2. I understand completely how you felt about the freezer, Becky. It has happened to me several times, which is why I can my meat now. You are so right, we can only put our trust in Him. When worries get to be too much I always refer to the the Bible passage, “Be still and know I am Lord” We may not always understand but we do know Who is control, so what is there to worry about?


  3. I’m so sorry. I hate even wasting something little through any reason, let alone such a dear amount!
    I was thinking, the other day, of why life doesn’t seem to go as carefree as when we were young. And what came to mind is Jesus and the mystery of suffering. Which you already have the faith, although it doesn’t make the hurt less. I pray you have some very good times ahead to refresh yourselves!

    At least you knew the freezer broke. If you lose power while away and it comes back on you might not know if the food warmed. It is always good to put an ice cube thrown in when you are away. If the ice cube disappears, you know you lost power. But this wasn’t even your case!

    Your meal (picture above) looks so good! I think I might “steal” that idea for a meal today! Andrea

    1. I agree. Even though you know it’s going to turn out ok, it does hurt while you are going through the trial of the moment. I try to keep it in perspective. No matter what has happened to me, worse has happened to someone else. Human nature is to always want good times, but that’s not realistic. It is not easy to keep upbeat at times, but my faith helps me tremendously.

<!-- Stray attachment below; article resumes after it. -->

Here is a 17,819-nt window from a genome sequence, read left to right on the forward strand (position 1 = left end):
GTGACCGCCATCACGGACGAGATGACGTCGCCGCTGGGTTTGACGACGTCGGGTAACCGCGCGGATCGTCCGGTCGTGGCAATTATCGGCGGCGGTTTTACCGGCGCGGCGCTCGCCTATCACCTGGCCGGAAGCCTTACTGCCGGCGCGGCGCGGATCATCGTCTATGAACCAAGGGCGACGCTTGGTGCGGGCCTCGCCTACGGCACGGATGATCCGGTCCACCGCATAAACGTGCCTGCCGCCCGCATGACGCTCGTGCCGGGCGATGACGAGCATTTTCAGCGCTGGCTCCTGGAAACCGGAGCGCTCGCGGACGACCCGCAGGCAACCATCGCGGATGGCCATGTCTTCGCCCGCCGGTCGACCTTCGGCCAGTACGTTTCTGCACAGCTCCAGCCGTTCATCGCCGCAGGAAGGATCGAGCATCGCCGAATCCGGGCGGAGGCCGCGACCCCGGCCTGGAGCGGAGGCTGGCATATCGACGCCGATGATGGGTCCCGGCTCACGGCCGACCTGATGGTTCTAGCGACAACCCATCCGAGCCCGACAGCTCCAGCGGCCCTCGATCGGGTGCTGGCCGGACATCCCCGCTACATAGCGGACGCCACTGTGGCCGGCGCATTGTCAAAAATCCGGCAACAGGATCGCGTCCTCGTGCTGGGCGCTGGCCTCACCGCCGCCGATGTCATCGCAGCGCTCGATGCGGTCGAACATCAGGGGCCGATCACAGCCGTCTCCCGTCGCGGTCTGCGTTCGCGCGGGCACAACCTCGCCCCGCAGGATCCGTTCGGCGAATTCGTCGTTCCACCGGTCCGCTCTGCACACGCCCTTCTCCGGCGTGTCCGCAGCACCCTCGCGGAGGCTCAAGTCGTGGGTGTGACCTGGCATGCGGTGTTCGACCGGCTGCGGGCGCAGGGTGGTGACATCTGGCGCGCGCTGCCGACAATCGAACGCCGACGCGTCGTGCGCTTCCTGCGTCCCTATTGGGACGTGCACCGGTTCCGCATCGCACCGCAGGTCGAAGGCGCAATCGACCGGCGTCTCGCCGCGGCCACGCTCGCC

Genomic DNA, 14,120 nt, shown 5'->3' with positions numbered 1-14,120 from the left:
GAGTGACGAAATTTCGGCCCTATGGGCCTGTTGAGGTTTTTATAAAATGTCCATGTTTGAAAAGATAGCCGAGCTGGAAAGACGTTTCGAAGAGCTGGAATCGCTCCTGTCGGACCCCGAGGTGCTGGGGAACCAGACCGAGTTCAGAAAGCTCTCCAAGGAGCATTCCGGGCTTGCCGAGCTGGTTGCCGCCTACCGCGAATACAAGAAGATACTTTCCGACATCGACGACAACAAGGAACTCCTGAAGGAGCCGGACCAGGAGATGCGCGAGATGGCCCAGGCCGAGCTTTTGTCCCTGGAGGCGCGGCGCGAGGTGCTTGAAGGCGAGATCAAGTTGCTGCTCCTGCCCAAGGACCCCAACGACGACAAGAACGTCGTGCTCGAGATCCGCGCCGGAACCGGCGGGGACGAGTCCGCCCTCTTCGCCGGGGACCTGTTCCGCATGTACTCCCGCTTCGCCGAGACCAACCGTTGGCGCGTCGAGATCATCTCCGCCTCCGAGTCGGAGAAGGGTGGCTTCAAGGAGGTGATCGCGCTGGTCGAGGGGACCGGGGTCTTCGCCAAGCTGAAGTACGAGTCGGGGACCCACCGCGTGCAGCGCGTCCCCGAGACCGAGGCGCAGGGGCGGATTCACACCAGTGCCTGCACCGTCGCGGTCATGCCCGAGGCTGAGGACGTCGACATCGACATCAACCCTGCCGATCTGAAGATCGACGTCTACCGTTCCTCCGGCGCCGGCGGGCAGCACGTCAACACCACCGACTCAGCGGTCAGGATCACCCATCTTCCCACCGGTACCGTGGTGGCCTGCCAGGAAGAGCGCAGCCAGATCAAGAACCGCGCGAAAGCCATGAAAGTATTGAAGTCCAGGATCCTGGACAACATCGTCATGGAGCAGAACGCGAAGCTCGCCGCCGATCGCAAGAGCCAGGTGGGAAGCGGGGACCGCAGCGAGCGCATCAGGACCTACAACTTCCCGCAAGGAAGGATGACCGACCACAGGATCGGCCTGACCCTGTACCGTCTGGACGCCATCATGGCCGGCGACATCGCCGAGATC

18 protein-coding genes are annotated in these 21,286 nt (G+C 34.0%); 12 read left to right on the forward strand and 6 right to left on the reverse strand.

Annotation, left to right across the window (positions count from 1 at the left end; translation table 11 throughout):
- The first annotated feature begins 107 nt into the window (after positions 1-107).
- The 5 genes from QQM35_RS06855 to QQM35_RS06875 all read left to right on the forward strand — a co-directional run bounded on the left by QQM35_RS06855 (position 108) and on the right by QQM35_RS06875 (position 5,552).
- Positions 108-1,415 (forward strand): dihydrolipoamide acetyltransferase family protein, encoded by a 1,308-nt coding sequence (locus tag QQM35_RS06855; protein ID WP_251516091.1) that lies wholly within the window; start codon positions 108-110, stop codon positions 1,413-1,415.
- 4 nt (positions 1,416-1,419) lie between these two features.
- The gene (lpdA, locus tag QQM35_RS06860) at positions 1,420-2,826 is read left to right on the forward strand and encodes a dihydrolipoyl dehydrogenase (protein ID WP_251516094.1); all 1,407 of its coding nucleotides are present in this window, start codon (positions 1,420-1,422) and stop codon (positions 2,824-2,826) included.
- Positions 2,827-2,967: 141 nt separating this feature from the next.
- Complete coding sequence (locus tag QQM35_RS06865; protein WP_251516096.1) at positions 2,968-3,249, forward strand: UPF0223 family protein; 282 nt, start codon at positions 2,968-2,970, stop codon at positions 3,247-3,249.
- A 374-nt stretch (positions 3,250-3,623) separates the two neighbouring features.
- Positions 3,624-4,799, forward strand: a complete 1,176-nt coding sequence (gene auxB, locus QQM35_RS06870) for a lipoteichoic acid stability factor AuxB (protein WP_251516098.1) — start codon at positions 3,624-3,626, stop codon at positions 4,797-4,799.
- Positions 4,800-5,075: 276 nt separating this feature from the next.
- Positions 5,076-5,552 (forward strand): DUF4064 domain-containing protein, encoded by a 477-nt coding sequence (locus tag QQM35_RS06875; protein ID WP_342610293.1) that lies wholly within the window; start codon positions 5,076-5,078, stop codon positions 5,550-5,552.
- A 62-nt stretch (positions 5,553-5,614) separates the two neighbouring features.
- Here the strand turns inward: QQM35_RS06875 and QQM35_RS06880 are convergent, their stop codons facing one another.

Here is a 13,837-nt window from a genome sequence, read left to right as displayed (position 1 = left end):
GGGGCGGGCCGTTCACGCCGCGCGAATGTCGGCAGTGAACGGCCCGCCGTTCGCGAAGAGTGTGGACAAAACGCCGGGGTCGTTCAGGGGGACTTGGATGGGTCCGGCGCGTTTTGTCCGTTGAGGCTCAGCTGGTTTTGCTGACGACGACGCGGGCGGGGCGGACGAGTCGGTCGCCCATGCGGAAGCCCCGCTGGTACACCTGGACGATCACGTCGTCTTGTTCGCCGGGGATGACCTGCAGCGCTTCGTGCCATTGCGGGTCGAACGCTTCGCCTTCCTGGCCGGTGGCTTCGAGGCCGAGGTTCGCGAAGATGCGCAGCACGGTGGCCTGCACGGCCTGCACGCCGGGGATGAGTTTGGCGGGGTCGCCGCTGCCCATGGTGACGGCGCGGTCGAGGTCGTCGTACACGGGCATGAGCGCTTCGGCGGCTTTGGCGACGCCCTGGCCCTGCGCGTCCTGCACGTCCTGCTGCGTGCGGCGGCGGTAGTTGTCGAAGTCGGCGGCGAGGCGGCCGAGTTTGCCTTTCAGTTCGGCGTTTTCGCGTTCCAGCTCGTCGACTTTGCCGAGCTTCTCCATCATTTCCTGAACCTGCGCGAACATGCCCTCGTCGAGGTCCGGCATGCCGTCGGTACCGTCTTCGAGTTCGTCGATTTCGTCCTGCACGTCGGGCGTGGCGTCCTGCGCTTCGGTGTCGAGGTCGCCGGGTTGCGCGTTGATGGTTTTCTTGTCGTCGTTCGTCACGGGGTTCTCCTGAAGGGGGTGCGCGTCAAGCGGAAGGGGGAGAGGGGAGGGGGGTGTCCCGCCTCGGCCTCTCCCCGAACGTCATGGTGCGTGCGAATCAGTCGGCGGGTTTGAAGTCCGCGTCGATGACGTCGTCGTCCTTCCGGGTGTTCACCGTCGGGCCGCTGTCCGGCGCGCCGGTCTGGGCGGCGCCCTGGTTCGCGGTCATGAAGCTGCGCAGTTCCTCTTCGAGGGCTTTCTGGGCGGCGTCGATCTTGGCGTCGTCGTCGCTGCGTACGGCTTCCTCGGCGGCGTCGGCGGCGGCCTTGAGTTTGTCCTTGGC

4. Oh, I would have felt so sick also!! I love the birthday picture of the girls. I always note the greenness where you are. I grew up in Oklahoma, but now live in a higher altitude area of Arizona. We are surrounded by a pine tree forest, but grass is pretty rare.

    1. After our recent visit to Eastern Oregon, my familiar area looks greener then ever to me! I’m used to it, but try not to take it for granted.

  5. I am sorry to hear of the freezer not working. The salad looks yummy and your girls are beautiful. .

  6. Now I am worried. My freezer is really old and I fear that will happen to me. I check it every time I walk past it to make sure it is still working. We have debated getting a new one but it is hard to let go of so much money when it is still working. I keep hearing my father’s words in my head, “If it ain’t broke, don’t fix it.” It is a gamble.
    I would like to ask you a question. The past few months have been so hard for you so looking back, if you could go back in time, is there anything you could have done to have been more prepared? I ask this because I do not trust my husbands company. He has been suddenly let go then rehired (after they got in legal trouble) and I fear it may happen again. How can we prepare? We have gotten out of debt, are growing a garden and are trying to save. I would love to hear your opinion. What steps would you suggest?

    1. Jeannie,
      I’ve actually thought about your question for a long time. I may do a post on it. It is a good, thought provoking question.